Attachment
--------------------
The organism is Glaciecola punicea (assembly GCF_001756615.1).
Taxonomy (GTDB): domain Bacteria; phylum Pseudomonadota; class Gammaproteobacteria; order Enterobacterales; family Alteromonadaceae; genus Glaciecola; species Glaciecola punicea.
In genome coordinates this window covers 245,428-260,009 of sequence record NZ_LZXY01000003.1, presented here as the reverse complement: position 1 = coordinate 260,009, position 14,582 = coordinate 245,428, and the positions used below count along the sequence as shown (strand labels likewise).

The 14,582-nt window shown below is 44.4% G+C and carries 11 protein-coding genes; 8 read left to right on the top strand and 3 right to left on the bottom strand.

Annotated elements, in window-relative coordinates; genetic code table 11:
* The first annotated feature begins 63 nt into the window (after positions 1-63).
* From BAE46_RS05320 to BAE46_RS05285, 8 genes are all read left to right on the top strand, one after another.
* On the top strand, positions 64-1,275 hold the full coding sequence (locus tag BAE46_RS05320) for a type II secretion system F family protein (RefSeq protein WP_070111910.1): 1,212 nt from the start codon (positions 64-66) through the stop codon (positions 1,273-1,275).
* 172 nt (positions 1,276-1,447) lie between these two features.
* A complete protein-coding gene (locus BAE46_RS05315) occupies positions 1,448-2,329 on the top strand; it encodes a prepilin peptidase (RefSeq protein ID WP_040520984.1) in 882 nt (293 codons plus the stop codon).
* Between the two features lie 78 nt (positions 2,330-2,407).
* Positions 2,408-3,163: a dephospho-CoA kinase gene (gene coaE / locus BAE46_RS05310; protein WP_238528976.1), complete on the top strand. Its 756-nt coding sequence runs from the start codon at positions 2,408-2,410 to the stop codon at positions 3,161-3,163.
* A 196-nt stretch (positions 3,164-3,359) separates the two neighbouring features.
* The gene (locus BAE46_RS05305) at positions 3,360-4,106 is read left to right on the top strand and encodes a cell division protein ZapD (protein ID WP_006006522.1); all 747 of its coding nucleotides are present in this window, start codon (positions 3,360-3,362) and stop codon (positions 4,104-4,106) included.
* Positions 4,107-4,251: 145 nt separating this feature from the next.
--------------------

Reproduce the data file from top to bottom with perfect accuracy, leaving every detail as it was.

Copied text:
The organism is Glaciecola punicea (assembly GCF_001756615.1).
Taxonomy (GTDB): domain Bacteria; phylum Pseudomonadota; class Gammaproteobacteria; order Enterobacterales; family Alteromonadaceae; genus Glaciecola; species Glaciecola punicea.
In genome coordinates this window covers 245,428-260,009 of sequence record NZ_LZXY01000003.1, presented here as the reverse complement: position 1 = coordinate 260,009, position 14,582 = coordinate 245,428, and the positions used below count along the sequence as shown (strand labels likewise).

The 14,582-nt window shown below is 44.4% G+C and carries 11 protein-coding genes; 8 read left to right on the top strand and 3 right to left on the bottom strand.

Annotated elements, in window-relative coordinates; genetic code table 11:
* The first annotated feature begins 63 nt into the window (after positions 1-63).
* From BAE46_RS05320 to BAE46_RS05285, 8 genes are all read left to right on the top strand, one after another.
* On the top strand, positions 64-1,275 hold the full coding sequence (locus tag BAE46_RS05320) for a type II secretion system F family protein (RefSeq protein WP_070111910.1): 1,212 nt from the start codon (positions 64-66) through the stop codon (positions 1,273-1,275).
* 172 nt (positions 1,276-1,447) lie between these two features.
* A complete protein-coding gene (locus BAE46_RS05315) occupies positions 1,448-2,329 on the top strand; it encodes a prepilin peptidase (RefSeq protein ID WP_040520984.1) in 882 nt (293 codons plus the stop codon).
* Between the two features lie 78 nt (positions 2,330-2,407).
* Positions 2,408-3,163: a dephospho-CoA kinase gene (gene coaE / locus BAE46_RS05310; protein WP_238528976.1), complete on the top strand. Its 756-nt coding sequence runs from the start codon at positions 2,408-2,410 to the stop codon at positions 3,161-3,163.
* A 196-nt stretch (positions 3,164-3,359) separates the two neighbouring features.
* The gene (locus BAE46_RS05305) at positions 3,360-4,106 is read left to right on the top strand and encodes a cell division protein ZapD (protein ID WP_006006522.1); all 747 of its coding nucleotides are present in this window, start codon (positions 3,360-3,362) and stop codon (positions 4,104-4,106) included.
* Positions 4,107-4,251: 145 nt separating this feature from the next.